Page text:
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This article was published 23/5/2014 (1010 days ago), so information in it may no longer be current.
Are you feeling lucky?
It's not just a question Dirty Harry might ask a so-called punk. As an investor, you might want to ask yourself the same question when you are about to pour money into the stock market.
After all, you could be blowing your cash away -- or right on target for reaping a profit.
Maybe even more valuable is determining whether other investors feel the same.
Well, it's your lucky day (punk).
A recent survey by one of the world's largest mutual-fund firms can save you some time and effort.
Franklin Templeton Investments' annual global investors sentiment survey takes the temperature of 22,000 investors from 11 nations, including Canada, to find out just how hot and bothered we get about stock markets.
What Franklin Templeton found for 2014 is we're cautiously optimistic -- a little more so than last year.
Sixty-five per cent of Canadian investors surveyed think Canada's stock market will be up in 2014. That's an increase from 60 per cent in 2013.
And we're a little more upbeat than the global average of 62 per cent of those surveyed who were optimistic about the stock market.
"The Canadians we interviewed felt the best opportunities would be in Canada for both equities and fixed income," says Philip Bensen, head of national sales for Canada at Franklin Templeton Investments.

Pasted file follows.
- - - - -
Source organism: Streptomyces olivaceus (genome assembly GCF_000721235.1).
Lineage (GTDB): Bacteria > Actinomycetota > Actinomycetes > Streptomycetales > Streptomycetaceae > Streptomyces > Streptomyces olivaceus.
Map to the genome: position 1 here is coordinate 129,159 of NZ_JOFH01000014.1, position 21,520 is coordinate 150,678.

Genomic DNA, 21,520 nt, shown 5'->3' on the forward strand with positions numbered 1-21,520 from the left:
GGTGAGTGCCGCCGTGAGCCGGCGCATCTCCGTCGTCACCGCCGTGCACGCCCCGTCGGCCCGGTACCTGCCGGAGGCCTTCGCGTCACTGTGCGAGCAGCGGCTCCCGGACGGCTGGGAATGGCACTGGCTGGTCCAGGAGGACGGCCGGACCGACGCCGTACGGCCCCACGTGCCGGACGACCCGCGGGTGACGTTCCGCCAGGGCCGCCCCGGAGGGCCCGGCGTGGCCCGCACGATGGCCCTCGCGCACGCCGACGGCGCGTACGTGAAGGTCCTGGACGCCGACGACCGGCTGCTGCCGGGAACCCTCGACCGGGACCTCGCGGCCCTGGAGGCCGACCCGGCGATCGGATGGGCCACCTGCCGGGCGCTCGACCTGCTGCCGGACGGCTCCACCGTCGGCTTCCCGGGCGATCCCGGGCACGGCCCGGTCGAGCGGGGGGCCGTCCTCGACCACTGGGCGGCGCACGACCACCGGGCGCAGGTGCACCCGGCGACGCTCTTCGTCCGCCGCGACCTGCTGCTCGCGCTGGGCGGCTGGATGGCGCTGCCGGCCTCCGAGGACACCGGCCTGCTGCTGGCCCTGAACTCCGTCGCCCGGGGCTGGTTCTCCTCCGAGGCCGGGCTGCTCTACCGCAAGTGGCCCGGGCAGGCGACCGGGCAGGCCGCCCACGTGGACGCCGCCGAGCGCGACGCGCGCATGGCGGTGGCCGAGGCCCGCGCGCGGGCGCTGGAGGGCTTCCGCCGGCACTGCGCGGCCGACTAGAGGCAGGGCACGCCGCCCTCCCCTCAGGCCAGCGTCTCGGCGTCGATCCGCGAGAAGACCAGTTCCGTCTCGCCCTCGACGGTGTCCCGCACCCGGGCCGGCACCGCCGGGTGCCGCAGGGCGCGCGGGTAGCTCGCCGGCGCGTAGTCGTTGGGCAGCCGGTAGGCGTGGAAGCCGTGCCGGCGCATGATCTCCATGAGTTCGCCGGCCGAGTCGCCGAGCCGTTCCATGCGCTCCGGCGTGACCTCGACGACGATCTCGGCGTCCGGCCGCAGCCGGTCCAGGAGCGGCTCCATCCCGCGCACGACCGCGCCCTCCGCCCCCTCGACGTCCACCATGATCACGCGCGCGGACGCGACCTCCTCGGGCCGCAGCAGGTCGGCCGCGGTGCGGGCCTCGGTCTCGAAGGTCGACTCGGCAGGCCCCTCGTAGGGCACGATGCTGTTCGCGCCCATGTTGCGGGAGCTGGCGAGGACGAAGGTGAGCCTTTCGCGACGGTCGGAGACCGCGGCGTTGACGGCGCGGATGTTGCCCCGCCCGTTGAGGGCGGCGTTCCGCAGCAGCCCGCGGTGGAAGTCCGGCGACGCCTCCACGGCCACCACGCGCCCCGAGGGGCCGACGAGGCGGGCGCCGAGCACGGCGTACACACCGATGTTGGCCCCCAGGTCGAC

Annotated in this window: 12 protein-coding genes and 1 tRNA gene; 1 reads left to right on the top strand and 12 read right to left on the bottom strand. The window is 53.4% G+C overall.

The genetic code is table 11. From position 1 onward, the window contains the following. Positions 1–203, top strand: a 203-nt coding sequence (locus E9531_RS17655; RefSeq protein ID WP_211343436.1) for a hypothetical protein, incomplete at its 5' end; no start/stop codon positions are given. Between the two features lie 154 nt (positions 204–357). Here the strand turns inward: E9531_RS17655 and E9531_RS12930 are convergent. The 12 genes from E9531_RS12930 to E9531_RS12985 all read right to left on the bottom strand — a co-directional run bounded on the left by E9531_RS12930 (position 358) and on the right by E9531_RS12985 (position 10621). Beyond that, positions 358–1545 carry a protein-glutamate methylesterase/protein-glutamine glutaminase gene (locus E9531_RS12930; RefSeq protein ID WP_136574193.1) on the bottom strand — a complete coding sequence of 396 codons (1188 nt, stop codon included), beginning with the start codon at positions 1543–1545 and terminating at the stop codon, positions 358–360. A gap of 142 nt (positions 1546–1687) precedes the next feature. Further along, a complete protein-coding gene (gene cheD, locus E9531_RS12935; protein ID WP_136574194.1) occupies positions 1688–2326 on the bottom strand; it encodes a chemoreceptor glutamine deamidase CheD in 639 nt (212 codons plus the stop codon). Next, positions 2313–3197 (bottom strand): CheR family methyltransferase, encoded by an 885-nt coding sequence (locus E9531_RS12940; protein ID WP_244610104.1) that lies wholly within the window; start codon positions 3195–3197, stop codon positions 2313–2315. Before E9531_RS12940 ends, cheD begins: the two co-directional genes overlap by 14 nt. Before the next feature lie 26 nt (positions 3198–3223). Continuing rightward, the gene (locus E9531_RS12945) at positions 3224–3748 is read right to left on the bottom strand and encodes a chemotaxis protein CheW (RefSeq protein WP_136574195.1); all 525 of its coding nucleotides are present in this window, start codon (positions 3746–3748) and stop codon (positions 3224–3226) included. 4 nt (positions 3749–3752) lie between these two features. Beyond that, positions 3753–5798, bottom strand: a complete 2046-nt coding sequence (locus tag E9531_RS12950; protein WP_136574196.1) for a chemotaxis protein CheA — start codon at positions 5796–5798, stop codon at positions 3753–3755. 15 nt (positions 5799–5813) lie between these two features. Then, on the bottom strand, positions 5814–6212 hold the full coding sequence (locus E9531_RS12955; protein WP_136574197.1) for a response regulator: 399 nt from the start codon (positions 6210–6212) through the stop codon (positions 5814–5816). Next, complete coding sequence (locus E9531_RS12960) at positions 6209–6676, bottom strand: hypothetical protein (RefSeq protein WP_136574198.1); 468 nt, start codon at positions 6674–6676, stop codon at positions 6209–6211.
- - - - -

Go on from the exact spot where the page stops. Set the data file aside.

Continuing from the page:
In its fourth year of surveying Canadians, the poll found we have a fairly conservative outlook for this year and even the next decade, but one group stood out as particularly pessimistic: investors with assets less than $75,000.
Although the survey is one of the largest of its kind, you probably can't help but ask: Is it all that useful?
Bensen says it can be. Investor sentiment can be used as a barometer of where the markets are headed.
"Sir John Templeton said well before there was a lot of statistical data that bull markets are born on pessimism, they rise on skepticism, they mature on optimism, and they peak on euphoria," Bensen says.
"When your taxi driver is talking about how well the stock market is doing, that might be an indication of euphoria, right?"
So what can we take away from a survey finding investors are cautiously optimistic? A specialist in monitoring investor sentiment says not all that much, if it's taken in isolation of a host of other indicators.
"We're not really keen on those (investor-sentiment surveys), because they focus on what people are saying and not what they're actually doing, so we prefer to look at where people are actually putting their money," says Jason Goepfert, CEO and president of Sundial Capital Research and Sentimentrader.com.
Goepfert's Minneapolis-based market-research firm provides data on investor sentiment for the U.S. and global stock markets to clients such as mutual, hedge and pension funds.
Goepfert uses a variety of indicators to measure investors' appetite for risk, including trading in the options and futures markets and flows of cash in and out of markets.
What the data are telling him now is not that far off what the Franklin Templeton survey uncovered. Investors are optimistic, but not overly so.
But the latest data isn't nearly as important as what he saw in early January, when optimism seemed to have peaked.